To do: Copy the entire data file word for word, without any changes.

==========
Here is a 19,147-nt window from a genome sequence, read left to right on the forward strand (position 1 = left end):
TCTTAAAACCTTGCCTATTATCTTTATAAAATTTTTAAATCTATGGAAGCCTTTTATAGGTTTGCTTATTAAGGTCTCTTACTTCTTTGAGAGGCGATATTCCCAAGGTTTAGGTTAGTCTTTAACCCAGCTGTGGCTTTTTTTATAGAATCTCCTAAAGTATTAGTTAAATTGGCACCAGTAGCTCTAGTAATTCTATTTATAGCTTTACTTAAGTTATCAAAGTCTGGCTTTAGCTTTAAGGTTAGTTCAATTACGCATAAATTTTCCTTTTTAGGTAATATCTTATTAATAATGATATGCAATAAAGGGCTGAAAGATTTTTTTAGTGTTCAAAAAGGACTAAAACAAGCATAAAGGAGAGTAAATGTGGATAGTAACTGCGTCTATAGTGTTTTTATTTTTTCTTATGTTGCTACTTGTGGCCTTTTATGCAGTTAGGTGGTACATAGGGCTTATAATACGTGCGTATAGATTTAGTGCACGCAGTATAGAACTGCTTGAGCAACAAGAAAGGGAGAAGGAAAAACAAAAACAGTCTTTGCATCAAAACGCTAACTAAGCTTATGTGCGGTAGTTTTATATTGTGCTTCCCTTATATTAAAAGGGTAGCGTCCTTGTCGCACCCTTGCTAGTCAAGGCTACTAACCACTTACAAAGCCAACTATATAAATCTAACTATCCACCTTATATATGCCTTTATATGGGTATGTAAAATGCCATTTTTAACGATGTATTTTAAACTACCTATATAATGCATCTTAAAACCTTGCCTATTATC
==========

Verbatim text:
Here is a 19,147-nt window from a genome sequence, read left to right on the forward strand (position 1 = left end):
TCTTAAAACCTTGCCTATTATCTTTATAAAATTTTTAAATCTATGGAAGCCTTTTATAGGTTTGCTTATTAAGGTCTCTTACTTCTTTGAGAGGCGATATTCCCAAGGTTTAGGTTAGTCTTTAACCCAGCTGTGGCTTTTTTTATAGAATCTCCTAAAGTATTAGTTAAATTGGCACCAGTAGCTCTAGTAATTCTATTTATAGCTTTACTTAAGTTATCAAAGTCTGGCTTTAGCTTTAAGGTTAGTTCAATTACGCATAAATTTTCCTTTTTAGGTAATATCTTATTAATAATGATATGCAATAAAGGGCTGAAAGATTTTTTTAGTGTTCAAAAAGGACTAAAACAAGCATAAAGGAGAGTAAATGTGGATAGTAACTGCGTCTATAGTGTTTTTATTTTTTCTTATGTTGCTACTTGTGGCCTTTTATGCAGTTAGGTGGTACATAGGGCTTATAATACGTGCGTATAGATTTAGTGCACGCAGTATAGAACTGCTTGAGCAACAAGAAAGGGAGAAGGAAAAACAAAAACAGTCTTTGCATCAAAACGCTAACTAAGCTTATGTGCGGTAGTTTTATATTGTGCTTCCCTTATATTAAAAGGGTAGCGTCCTTGTCGCACCCTTGCTAGTCAAGGCTACTAACCACTTACAAAGCCAACTATATAAATCTAACTATCCACCTTATATATGCCTTTATATGGGTATGTAAAATGCCATTTTTAACGATGTATTTTAAACTACCTATATAATGCATCTTAAAACCTTGCCTATTATC